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Half-Broke Horses: Advice from one tough lady

Jeannette Walls tells the story of her grandmother, Lily Casey Smith, in her true-life novel, Half-Broke Horses. Here are some of my favorite quotes from the indomitable lady.

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A few months ago, Jeannette Walls’s The Glass Castle, (I wrote a quick synopsis in an earlier post) and she quickly became a voice in my head that lingered long after the last page.  Her exploration of the parent-child relationship fascinates me as does her ability to love her parents for who they are despite their flawed interpretation of parenting.  The opening scene is a recollection of her standing on a stool next to the stove cooking hot dogs in a pink tutu when she’s three years old.  She caught fire and spent weeks in the hospital covered in burns.  Her mother thought she should’ve been able to fix her own lunch.  

Completely sold on her narrative style, I picked up Half-Broke Horses, which I would’ve wanted to read even if I didn’t already know the author was brilliant.  I love all things equine, and there was a fair amount of the majesty and quiet loyalty of horses in this tale.  But the real centerpiece of the story is Lily Casey Smith, Walls’s maternal grandmother.  The book provides a sort of origin story to how Walls’s mother ends up being the kind of woman who lets her four-year-old cook her own hot dogs.  As she broadens her canvas to paint the picture of her grandmother's life and her mother's upbringing, she excavates a family history that is stranger than fiction, and even more engrossing.  

Lily’s life begins in a dugout mud hut in west Texas complete with scorpions, rattlesnakes, centipedes, and other critters which crawled out of the walls at random, often falling on her bed as she slept.  It is washed away in a flash flood from which she and her family narrowly escape.  

From there, we follow her childhood as she learns to break ranch horses, eventually leaving to pursue a career in teaching.  In 1916, she travels five hundred miles alone on horseback across a desert when she is only fifteen years old to her first teaching position in Arizona.  We watch her life events unfold, which involve unknowingly marrying a polygamist, gambling, racing horses, becoming an airplane pilot, bootlegging, running a 160,000-acre cattle ranch, surviving nature’s fury, and raising two kids.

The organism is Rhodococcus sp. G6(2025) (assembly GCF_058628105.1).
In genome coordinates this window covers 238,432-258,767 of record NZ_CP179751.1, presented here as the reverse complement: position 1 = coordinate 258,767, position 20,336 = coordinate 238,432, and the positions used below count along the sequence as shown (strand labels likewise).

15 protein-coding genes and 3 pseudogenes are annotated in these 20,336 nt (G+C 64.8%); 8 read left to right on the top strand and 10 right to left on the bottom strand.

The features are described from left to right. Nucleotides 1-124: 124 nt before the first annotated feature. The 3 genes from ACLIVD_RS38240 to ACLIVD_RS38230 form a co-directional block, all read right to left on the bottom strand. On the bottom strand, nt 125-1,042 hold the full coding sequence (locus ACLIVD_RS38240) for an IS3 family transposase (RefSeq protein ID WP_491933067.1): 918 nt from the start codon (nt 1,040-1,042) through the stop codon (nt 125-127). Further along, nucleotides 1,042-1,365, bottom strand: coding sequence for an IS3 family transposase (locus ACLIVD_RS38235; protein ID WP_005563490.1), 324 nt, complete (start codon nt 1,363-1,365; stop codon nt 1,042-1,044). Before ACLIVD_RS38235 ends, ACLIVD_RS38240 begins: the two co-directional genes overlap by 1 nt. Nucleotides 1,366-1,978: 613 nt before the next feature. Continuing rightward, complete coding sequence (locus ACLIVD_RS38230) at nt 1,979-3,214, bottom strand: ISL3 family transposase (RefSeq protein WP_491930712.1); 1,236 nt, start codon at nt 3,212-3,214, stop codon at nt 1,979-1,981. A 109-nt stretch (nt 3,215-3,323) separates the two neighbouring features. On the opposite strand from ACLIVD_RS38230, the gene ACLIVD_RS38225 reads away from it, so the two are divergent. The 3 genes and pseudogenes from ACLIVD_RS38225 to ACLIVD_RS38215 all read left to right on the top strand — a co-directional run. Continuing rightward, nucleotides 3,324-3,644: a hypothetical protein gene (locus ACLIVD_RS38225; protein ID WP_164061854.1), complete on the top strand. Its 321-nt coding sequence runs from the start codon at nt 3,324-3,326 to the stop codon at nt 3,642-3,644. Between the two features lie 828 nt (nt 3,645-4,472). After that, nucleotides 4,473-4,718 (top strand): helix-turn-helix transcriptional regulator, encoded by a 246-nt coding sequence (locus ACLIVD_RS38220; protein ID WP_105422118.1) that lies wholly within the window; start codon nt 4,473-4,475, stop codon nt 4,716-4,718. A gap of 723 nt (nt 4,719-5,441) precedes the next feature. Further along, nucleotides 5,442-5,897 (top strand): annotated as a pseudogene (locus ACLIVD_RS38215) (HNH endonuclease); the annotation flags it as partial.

Lily’s extraordinary life is one of immense hardship which she meets with undeniable bravery.  She is resourceful and fearless, but not without her shortcomings, and Walls spins her tale with admiration but also transparency.  In sharp definition, we see a woman whose wild temper and cut-throat decisiveness are not without consequence, but her grit is the stuff of legend.  

Here are a few of my favorite words of wisdom from the story of one tough lady:

“Only difference between a traitor and a patriot is your perspective.”

“What Dad didn’t understand was that no matter how much he hated or feared the future, it was coming, and there was only one way to deal with it: by climbing aboard.”

“Horses were never wrong.  They always did what they did for a reason, and it was up to you to figure it out.”

“When someone’s wounded, the first order of business is to stop the bleeding.  You can figure out later how best to help them heal.”

“Of course [God] exists and of course he hears you.  He has the right to say no, you know.”

“There was a big difference between needing things and wanting things - though a lot of people had trouble telling the two apart - “

“I had never wanted someone to take care of me, but I found that I liked being married.  After so many years on my own, I was sharing my life for the first time, and it made the hard moments easier and the good moments better.”

“You could tell from the questions they asked that they knew what they didn’t know.”

“Life’s too short, honey, to worry what other people think of you.”

“I never met a kid I couldn’t teach.  Every kid was good at something, and the trick was to find out what it was, then use it to teach him everything else.”

“The most important thing in life is learning how to fall.”

“When God closes a window, he opens a door.  But it’s up to you to find it.”

Quoted material from Half Broke Horses by Jeannette Walls.  Scribner: 2009.

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